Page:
Jay Caines-Gooby

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Avoiding HTTPS mixed content warnings

Tuesday September 07, 2010 @ 11:19 PM (BST)

Skull and cross bones icon

Working on an HTTPS site today I was getting mixed content warnings from Chrome due to a few external resources still coming over HTTP.

Google analytics already has the HTTP/HTTPS switcher built into it, but jQuery was being pulled in with an explicit http call to:

 <script src="http://code.jquery.com/jquery-1.4.2.min.js" type="text/javascript"></script>

I could serve the code directly myself, but it seemed neater to use the Google CDN. It was a relatively quick fix thanks to stackoverflow. I used the simplified version:

  <script src="//ajax.googleapis.com/ajax/libs/jquery/1.4.2/jquery.min.js"

which uses the // protocol-relative URL to download the external jquery file. Because it’s served over HTTPS, you won’t benefit from using the browser’s cached version, but it is one less file to be served by you.

Don’t forget your favicon

So now I was at the point of being certain that every resource on the page was being served over HTTPS, yet I was still getting the dreaded mixed content warning. Then I realised I hadn’t explicitly put a favicon link in the html. A quick check in the logs seemed to confirm this. The implicit favicon.ico request was being made by Chrome, but using HTTP.

Adding the icon link seemed to do the trick.

  <link href='/images/favicon.ico' rel='shortcut icon' />

Proxying Google maps

Once final problem was that as part of the registration process, I was showing a Google Map iframe.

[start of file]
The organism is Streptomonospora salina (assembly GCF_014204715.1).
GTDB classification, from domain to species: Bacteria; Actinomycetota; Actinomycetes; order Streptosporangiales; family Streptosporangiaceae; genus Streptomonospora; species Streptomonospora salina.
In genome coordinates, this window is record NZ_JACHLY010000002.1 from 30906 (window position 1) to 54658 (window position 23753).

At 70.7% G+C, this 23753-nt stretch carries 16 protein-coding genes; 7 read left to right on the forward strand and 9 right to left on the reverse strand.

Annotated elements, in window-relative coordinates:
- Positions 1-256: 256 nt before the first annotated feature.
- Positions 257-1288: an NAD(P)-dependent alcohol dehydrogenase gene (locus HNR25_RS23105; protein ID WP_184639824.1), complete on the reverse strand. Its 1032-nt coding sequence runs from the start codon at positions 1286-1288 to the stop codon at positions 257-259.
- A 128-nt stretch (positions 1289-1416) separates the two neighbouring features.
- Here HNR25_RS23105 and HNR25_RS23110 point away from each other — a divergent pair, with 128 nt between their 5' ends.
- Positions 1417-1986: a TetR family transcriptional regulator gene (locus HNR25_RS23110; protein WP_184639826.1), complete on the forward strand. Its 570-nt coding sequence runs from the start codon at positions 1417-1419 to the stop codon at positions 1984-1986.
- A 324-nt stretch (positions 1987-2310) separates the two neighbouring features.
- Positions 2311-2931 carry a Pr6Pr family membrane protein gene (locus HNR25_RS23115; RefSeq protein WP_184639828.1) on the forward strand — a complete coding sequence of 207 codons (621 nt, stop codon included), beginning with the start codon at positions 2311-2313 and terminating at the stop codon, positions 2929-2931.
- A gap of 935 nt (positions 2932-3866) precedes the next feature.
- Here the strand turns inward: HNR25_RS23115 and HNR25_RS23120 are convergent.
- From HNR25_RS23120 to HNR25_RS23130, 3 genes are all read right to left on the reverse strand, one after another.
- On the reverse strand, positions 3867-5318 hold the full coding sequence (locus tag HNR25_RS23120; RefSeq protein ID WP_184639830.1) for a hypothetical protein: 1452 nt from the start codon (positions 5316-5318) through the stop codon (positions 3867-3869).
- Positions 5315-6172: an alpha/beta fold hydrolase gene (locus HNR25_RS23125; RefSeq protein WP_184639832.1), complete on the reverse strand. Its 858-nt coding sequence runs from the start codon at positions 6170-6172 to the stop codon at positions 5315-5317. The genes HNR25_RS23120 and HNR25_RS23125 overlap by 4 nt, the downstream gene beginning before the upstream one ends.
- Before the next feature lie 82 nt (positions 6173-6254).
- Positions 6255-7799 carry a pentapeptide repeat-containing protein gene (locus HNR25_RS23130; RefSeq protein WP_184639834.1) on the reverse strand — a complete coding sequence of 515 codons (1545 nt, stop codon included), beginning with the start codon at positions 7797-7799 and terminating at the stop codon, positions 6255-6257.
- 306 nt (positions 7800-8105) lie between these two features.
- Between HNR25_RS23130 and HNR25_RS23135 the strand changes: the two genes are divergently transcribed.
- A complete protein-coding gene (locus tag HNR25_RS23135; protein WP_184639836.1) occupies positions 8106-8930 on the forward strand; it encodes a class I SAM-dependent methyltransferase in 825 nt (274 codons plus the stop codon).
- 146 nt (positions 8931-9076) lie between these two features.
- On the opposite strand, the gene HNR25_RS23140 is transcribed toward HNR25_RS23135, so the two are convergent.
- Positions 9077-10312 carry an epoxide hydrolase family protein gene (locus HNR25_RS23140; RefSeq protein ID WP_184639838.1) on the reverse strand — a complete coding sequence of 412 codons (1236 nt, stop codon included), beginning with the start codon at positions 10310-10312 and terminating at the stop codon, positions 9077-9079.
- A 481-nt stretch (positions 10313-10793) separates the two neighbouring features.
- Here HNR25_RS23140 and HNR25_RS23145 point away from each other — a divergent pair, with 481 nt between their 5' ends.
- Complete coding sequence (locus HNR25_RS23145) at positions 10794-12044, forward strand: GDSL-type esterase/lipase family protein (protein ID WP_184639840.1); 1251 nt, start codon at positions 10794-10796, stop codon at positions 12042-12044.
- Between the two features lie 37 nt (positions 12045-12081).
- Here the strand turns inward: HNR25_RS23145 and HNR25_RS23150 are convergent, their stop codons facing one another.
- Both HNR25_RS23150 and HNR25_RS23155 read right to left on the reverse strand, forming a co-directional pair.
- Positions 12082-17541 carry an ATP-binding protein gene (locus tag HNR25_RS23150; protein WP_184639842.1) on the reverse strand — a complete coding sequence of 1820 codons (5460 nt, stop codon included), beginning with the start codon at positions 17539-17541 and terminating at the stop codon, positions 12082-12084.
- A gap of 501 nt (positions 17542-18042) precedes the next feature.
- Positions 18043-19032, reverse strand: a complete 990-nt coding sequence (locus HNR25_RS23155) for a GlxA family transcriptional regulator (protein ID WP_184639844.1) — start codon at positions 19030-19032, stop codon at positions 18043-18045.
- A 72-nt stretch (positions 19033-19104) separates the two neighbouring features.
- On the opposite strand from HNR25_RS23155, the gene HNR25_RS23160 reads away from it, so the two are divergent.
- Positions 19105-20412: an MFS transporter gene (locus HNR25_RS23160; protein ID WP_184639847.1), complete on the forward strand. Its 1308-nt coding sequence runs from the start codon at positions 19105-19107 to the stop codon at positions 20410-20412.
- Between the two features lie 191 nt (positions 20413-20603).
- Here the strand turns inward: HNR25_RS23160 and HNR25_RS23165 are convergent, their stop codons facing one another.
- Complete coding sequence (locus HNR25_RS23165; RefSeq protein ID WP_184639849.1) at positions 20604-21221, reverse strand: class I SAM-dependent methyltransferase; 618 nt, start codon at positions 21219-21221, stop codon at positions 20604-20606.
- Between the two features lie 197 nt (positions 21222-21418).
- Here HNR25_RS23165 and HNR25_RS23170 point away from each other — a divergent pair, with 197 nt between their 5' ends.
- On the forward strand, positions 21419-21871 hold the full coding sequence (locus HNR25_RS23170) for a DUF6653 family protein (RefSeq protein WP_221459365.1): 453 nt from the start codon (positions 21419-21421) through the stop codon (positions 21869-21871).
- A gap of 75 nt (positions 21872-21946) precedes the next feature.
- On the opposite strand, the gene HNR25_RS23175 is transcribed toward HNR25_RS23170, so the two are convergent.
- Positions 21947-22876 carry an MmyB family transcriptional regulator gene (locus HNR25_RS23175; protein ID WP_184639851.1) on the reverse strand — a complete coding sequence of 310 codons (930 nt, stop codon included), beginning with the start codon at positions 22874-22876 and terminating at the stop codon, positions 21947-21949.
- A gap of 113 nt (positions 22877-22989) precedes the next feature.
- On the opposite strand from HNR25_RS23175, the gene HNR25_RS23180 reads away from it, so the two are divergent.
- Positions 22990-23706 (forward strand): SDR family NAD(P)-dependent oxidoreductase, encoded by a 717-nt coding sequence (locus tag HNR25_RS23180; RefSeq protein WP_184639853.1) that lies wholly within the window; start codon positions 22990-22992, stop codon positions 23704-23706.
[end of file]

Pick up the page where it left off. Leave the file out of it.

I didn’t want this page served over HTTP just to avoid the mixed content warning, especially as the map page contains personal details.

As I’m using nginx to serve the site, and it’s relatively easy to proxy content served from local application servers like mongrel and unicorn, I wondered if we could do something similar with the requests to http://maps.google.com.

The nginx config is really easy:

location /maps {
  proxy_pass        http://maps.google.com;
  proxy_set_header  X-Real-IP  $remote_addr;

Just make sure this comes ahead of any location rule that matches /, as it needs more priority.

And then in my code, I just invoke the iframe without the http://maps.google.com host, when I know I’m running in production, and hence running the proxy

- host = (RAILS_ENV != "production" ? "http://maps.google.co.uk" : "") 

%iframe#map{ :scrolling => "no", 
             :marginheight => "0", 
             :marginwidth => "0", 
             :src => "#{host}/maps?hl=en&amp;gl=GB&amp;q=#{@address}&amp;mrt=loc&amp;t=m&amp;z=15&amp;iwloc=near;&amp;output=embed", 
             :frameborder => "0", 
             :height => "250", 
             :width => "250" }  

and that, currently is doing the job for me.


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